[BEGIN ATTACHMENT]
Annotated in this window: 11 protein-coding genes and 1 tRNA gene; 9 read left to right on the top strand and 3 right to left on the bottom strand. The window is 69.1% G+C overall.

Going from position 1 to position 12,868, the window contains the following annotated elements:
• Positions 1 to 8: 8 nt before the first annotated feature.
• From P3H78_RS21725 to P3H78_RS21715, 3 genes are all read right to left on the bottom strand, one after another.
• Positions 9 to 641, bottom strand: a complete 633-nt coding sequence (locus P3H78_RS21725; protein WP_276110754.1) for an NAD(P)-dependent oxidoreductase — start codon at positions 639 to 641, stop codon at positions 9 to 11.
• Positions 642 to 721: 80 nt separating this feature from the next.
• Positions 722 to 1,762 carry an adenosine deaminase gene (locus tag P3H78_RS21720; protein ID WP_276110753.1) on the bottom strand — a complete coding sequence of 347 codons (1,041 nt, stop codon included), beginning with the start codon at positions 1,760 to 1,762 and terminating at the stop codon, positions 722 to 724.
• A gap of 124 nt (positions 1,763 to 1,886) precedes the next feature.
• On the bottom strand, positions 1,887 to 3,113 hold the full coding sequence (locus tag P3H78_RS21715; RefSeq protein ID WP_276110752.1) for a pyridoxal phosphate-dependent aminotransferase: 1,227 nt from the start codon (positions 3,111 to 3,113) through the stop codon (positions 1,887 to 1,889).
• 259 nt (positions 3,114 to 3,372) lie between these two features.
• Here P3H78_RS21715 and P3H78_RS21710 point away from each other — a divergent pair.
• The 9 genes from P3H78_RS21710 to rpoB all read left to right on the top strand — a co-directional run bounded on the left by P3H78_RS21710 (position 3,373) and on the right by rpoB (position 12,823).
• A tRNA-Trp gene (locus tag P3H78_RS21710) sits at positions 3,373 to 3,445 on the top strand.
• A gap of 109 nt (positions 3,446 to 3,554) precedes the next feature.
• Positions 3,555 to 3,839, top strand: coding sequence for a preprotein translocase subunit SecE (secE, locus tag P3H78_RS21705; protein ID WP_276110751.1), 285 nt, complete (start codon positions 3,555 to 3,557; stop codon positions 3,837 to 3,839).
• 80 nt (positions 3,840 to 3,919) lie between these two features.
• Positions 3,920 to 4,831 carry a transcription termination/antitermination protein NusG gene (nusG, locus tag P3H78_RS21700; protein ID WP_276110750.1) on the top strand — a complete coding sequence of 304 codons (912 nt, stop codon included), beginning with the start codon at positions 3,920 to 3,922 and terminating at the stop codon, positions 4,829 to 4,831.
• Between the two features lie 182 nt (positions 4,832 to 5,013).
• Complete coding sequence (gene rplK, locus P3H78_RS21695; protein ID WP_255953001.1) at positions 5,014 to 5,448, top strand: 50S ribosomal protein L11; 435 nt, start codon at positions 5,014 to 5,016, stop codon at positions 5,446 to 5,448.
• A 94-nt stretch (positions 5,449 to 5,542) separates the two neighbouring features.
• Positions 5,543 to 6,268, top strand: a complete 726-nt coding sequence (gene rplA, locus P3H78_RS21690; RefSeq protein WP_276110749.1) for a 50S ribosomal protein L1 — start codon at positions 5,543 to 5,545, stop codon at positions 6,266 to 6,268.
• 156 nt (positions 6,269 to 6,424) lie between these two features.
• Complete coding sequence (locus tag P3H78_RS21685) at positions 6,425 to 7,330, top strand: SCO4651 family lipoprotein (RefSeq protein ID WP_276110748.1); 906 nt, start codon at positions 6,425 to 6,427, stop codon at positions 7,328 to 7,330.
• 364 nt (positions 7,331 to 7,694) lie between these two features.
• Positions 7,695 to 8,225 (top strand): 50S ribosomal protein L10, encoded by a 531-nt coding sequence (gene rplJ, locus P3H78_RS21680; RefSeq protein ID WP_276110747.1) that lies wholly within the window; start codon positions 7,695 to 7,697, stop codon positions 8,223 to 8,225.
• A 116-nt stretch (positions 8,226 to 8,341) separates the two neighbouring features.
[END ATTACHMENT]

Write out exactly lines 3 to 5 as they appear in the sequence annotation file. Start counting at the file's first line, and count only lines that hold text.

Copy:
• Positions 1 to 8: 8 nt before the first annotated feature.
• From P3H78_RS21725 to P3H78_RS21715, 3 genes are all read right to left on the bottom strand, one after another.
• Positions 9 to 641, bottom strand: a complete 633-nt coding sequence (locus P3H78_RS21725; protein WP_276110754.1) for an NAD(P)-dependent oxidoreductase — start codon at positions 639 to 641, stop codon at positions 9 to 11.